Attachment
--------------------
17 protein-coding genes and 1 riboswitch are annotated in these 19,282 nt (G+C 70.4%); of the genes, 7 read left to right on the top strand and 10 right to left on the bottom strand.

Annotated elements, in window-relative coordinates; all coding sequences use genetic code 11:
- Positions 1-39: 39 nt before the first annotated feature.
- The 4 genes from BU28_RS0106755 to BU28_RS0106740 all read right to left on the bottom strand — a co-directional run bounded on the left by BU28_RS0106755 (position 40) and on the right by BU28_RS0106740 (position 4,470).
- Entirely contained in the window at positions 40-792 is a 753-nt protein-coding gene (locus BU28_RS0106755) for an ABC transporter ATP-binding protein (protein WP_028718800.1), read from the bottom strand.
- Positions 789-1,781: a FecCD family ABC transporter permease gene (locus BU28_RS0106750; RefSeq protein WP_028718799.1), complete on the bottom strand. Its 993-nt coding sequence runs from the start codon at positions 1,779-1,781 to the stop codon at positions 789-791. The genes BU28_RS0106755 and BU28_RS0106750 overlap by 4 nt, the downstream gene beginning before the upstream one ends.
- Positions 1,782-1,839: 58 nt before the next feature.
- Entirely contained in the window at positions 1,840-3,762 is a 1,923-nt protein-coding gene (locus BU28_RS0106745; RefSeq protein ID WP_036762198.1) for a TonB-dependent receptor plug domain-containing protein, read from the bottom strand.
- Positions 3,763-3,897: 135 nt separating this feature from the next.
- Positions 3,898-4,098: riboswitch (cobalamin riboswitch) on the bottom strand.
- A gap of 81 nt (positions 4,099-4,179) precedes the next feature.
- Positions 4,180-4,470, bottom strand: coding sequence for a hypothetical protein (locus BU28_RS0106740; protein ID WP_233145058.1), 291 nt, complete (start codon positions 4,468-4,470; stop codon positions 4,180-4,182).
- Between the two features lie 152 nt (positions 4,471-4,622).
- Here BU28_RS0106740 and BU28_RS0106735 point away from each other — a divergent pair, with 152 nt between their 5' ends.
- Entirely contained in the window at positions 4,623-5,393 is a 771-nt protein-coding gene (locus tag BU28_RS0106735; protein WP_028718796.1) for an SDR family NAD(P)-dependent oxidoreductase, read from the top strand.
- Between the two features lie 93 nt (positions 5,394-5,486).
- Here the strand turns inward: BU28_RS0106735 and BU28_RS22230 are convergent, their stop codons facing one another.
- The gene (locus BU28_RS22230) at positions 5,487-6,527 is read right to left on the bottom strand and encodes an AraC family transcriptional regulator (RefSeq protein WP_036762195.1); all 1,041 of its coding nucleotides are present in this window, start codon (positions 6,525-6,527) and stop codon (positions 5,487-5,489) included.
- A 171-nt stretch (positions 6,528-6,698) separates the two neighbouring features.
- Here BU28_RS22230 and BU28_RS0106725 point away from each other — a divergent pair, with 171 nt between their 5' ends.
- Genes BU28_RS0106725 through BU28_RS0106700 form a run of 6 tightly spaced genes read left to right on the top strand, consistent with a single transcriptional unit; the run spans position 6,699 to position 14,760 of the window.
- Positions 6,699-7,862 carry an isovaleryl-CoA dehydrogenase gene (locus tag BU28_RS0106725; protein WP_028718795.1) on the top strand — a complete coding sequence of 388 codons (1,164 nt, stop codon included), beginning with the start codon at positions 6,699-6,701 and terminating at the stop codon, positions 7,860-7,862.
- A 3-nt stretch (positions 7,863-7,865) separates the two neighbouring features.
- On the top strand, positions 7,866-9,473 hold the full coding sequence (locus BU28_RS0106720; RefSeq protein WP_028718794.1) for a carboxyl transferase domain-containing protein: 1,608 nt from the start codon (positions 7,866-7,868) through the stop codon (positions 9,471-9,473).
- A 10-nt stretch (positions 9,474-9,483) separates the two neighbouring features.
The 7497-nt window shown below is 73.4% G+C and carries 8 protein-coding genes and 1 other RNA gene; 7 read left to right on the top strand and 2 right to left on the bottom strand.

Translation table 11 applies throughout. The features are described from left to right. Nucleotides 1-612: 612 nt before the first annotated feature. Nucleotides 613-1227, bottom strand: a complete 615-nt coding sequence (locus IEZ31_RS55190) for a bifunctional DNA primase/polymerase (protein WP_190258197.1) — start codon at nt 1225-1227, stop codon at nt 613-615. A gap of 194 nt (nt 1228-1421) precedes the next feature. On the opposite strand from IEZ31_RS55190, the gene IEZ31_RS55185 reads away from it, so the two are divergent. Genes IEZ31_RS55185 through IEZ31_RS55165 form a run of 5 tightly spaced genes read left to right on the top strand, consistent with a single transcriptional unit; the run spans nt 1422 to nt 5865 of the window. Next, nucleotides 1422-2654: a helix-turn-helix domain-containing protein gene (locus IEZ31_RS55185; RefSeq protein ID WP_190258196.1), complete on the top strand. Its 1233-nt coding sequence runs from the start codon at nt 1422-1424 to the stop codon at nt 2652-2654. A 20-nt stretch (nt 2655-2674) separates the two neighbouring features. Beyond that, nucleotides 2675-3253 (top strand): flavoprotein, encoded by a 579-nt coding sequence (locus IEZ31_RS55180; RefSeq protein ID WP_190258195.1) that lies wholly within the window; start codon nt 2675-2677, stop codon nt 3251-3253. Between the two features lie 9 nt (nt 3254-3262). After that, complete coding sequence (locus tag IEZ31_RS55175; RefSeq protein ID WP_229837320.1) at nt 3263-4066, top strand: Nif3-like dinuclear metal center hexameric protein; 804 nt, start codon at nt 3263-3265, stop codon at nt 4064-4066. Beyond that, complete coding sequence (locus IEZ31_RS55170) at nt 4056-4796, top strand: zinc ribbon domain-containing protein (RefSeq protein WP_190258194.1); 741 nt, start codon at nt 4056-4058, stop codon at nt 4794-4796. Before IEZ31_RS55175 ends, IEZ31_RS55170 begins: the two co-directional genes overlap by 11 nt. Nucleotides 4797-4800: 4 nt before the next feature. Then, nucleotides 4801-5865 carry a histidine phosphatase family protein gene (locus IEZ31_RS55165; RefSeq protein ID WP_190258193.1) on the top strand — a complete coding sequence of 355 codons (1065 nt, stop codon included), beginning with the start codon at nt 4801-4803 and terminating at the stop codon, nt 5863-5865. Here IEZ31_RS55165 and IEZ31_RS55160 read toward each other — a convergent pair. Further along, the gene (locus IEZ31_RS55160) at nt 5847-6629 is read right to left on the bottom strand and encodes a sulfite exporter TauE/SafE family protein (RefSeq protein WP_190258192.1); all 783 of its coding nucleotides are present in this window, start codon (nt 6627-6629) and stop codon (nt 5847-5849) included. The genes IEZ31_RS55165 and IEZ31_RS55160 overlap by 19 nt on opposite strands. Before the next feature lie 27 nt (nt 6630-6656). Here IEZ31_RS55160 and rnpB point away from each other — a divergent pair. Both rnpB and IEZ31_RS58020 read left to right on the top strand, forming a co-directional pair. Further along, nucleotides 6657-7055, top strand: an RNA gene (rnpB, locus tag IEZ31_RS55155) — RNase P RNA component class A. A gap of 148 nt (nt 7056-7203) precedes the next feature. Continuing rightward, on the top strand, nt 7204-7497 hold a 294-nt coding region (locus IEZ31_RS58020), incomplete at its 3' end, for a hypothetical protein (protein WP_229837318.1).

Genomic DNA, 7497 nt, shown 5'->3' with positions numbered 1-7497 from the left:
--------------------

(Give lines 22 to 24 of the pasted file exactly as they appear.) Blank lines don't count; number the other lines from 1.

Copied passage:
- Positions 6,699-7,862 carry an isovaleryl-CoA dehydrogenase gene (locus tag BU28_RS0106725; protein WP_028718795.1) on the top strand — a complete coding sequence of 388 codons (1,164 nt, stop codon included), beginning with the start codon at positions 6,699-6,701 and terminating at the stop codon, positions 7,860-7,862.
- A 3-nt stretch (positions 7,863-7,865) separates the two neighbouring features.
- On the top strand, positions 7,866-9,473 hold the full coding sequence (locus BU28_RS0106720; RefSeq protein WP_028718794.1) for a carboxyl transferase domain-containing protein: 1,608 nt from the start codon (positions 7,866-7,868) through the stop codon (positions 9,471-9,473).